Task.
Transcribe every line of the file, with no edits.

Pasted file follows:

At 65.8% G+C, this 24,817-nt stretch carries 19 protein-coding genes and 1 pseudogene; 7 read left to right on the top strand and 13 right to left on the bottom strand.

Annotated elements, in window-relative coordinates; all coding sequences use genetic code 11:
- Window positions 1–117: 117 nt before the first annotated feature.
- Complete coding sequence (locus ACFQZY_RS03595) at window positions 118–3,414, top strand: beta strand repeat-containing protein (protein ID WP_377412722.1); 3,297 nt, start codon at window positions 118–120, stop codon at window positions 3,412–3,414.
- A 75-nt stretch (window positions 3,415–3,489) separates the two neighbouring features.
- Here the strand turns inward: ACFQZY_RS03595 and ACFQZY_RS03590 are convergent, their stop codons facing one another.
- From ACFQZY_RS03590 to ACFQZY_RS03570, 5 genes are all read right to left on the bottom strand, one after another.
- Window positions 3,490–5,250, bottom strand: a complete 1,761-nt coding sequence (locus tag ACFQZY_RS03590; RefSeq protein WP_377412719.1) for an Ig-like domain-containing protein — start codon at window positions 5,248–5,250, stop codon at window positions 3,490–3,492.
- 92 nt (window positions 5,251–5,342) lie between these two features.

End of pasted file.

At 65.8% G+C, this 24,817-nt stretch carries 19 protein-coding genes and 1 pseudogene; 7 read left to right on the top strand and 13 right to left on the bottom strand.

Annotated elements, in window-relative coordinates; all coding sequences use genetic code 11:
- Window positions 1–117: 117 nt before the first annotated feature.
- Complete coding sequence (locus ACFQZY_RS03595) at window positions 118–3,414, top strand: beta strand repeat-containing protein (protein ID WP_377412722.1); 3,297 nt, start codon at window positions 118–120, stop codon at window positions 3,412–3,414.
- A 75-nt stretch (window positions 3,415–3,489) separates the two neighbouring features.
- Here the strand turns inward: ACFQZY_RS03595 and ACFQZY_RS03590 are convergent, their stop codons facing one another.
- From ACFQZY_RS03590 to ACFQZY_RS03570, 5 genes are all read right to left on the bottom strand, one after another.
- Window positions 3,490–5,250, bottom strand: a complete 1,761-nt coding sequence (locus tag ACFQZY_RS03590; RefSeq protein WP_377412719.1) for an Ig-like domain-containing protein — start codon at window positions 5,248–5,250, stop codon at window positions 3,490–3,492.
- 92 nt (window positions 5,251–5,342) lie between these two features.